JPMorgan Injects $394 Million in China Unit on Faster Growth

JPMorgan Chase & Co., the biggest U.S. bank, increased the capital of its China unit by 2.5 billion yuan ($394 million) to meet rising demand for financial services in the world’s fastest-growing major economy.

The second infusion since the local subsidiary was incorporated in 2007 will bring its capital to 6.5 billion yuan, the New York-based lender said in an e-mailed statement today. The U.S. bank also received approval from the China Banking Regulatory Commission to open a branch in Suzhou.

JPMorgan joins Australia & New Zealand Banking Group Ltd. and DBS Group Holdings Ltd. in adding to investments in China, seeking a bigger share of the world’s third-biggest banking market, where local currency loans have grown by an average 22 percent a year since 2008. Foreign banks may lend a maximum of 10 percent of their net capital to a single borrower, which limited their participation in the three-year lending boom.

“JPMorgan now sees a good opportunity to expand in China, given that there’s a lot of demand for all kinds of financial services,” Victoria Mio, a Hong Kong-based portfolio manager at Robeco Hong Kong Ltd., whose parent firm oversees about $222 billion in assets globally as of March 31, said by telephone. “There’s still growth in China, versus other parts of the world where there’s contraction or slower growth.”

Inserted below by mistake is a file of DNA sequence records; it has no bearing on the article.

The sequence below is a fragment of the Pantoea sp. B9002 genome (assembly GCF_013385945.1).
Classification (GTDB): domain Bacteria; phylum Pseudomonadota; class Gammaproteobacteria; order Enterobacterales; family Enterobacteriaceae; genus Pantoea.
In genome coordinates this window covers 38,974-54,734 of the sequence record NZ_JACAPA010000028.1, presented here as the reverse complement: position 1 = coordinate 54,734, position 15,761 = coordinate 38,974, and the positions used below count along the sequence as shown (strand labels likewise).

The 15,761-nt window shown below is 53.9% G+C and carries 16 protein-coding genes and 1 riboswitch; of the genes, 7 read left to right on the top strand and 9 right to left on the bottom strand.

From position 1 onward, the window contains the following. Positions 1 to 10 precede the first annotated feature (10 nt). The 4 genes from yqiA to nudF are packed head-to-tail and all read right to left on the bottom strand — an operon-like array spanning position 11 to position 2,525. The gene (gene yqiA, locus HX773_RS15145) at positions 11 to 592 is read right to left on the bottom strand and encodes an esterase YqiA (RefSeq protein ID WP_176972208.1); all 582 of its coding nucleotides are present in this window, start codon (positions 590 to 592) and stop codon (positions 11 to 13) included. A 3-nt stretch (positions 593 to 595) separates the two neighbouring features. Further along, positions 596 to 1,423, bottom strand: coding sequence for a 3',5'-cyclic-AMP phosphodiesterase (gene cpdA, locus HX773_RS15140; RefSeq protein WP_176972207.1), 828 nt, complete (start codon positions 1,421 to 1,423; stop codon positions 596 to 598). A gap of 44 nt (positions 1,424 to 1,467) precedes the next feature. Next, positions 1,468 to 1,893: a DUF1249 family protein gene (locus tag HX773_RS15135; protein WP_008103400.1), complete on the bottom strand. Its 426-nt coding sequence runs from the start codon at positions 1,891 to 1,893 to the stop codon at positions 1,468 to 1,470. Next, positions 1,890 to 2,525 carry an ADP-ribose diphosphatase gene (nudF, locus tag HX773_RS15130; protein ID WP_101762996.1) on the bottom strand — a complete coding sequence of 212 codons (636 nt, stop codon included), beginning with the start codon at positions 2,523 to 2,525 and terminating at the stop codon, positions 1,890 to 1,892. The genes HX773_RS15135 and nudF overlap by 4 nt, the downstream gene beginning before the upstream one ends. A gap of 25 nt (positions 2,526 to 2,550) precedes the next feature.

Third-Largest Market

With 114 trillion yuan of assets at the end of last year, China’s banking system is larger than the combined size of the 30 other emerging markets tracked by Fitch Ratings, and smaller than only the U.S. and Japan. About 45 percent of the nation’s 55 trillion yuan of outstanding loans were doled out in the past three years as the government spurred lending during the global financial crisis to resuscitate the economy.

Foreign banks more than doubled their combined profit from China to 16.7 billion yuan last year, according to the banking regulator. JPMorgan’s China unit earned 297.3 million yuan in 2011, compared with 70.4 million yuan a year earlier, according to its annual report.

ANZ Bank said this month it plans to invest $300 million in its China unit. DBS, Southeast Asia’s largest bank, announced in April it would inject 2.3 billion yuan into its Chinese subsidiary, adding to a 4 billion-yuan initial investment five years ago.

“The additional capital will better position the bank in the evolving regulatory environment and cement our commitment to clients in China,” Shao Zili, chairman and chief executive officer of JPMorgan China, said in the statement. “The capital will be used to expand the bank’s branch network, develop products, increase corporate lending and recruit employees.”

Ties Since 1911

The U.S. bank’s ties to China go back to 1911, when it led a syndicate in managing a railway company’s $7.5 million bond sale. In 1921, Equitable Eastern Banking Corp., one of JPMorgan’s predecessor firms, opened a Shanghai branch, according to the lender’s website.

JPMorgan has branches in Beijing, Shanghai, Tianjin, Guangzhou, Chengdu and Harbin. The company also offers investment banking services in China through a joint venture with First Capital Securities Co.

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